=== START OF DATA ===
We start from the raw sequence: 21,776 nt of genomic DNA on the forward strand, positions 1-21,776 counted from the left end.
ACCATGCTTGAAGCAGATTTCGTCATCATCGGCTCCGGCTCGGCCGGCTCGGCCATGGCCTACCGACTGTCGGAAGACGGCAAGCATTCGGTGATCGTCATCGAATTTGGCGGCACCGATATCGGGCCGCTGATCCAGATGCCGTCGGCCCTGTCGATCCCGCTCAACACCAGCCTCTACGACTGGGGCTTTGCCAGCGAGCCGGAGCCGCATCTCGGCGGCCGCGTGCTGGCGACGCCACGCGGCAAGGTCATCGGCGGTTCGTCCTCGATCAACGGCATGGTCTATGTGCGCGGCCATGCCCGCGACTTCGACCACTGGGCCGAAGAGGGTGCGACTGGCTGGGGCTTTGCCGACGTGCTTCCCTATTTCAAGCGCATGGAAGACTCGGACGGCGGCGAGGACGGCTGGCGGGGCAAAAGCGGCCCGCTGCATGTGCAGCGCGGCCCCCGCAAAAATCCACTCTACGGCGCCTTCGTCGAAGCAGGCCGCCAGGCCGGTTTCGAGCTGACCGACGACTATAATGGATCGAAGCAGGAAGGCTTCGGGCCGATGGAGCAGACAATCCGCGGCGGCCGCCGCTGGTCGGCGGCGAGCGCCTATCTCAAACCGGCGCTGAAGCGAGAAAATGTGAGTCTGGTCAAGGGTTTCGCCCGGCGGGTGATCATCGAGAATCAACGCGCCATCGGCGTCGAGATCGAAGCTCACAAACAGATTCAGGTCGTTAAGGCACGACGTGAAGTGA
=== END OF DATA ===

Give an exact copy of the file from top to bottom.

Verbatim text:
We start from the raw sequence: 21,776 nt of genomic DNA on the forward strand, positions 1-21,776 counted from the left end.
ACCATGCTTGAAGCAGATTTCGTCATCATCGGCTCCGGCTCGGCCGGCTCGGCCATGGCCTACCGACTGTCGGAAGACGGCAAGCATTCGGTGATCGTCATCGAATTTGGCGGCACCGATATCGGGCCGCTGATCCAGATGCCGTCGGCCCTGTCGATCCCGCTCAACACCAGCCTCTACGACTGGGGCTTTGCCAGCGAGCCGGAGCCGCATCTCGGCGGCCGCGTGCTGGCGACGCCACGCGGCAAGGTCATCGGCGGTTCGTCCTCGATCAACGGCATGGTCTATGTGCGCGGCCATGCCCGCGACTTCGACCACTGGGCCGAAGAGGGTGCGACTGGCTGGGGCTTTGCCGACGTGCTTCCCTATTTCAAGCGCATGGAAGACTCGGACGGCGGCGAGGACGGCTGGCGGGGCAAAAGCGGCCCGCTGCATGTGCAGCGCGGCCCCCGCAAAAATCCACTCTACGGCGCCTTCGTCGAAGCAGGCCGCCAGGCCGGTTTCGAGCTGACCGACGACTATAATGGATCGAAGCAGGAAGGCTTCGGGCCGATGGAGCAGACAATCCGCGGCGGCCGCCGCTGGTCGGCGGCGAGCGCCTATCTCAAACCGGCGCTGAAGCGAGAAAATGTGAGTCTGGTCAAGGGTTTCGCCCGGCGGGTGATCATCGAGAATCAACGCGCCATCGGCGTCGAGATCGAAGCTCACAAACAGATTCAGGTCGTTAAGGCACGACGTGAAGTGA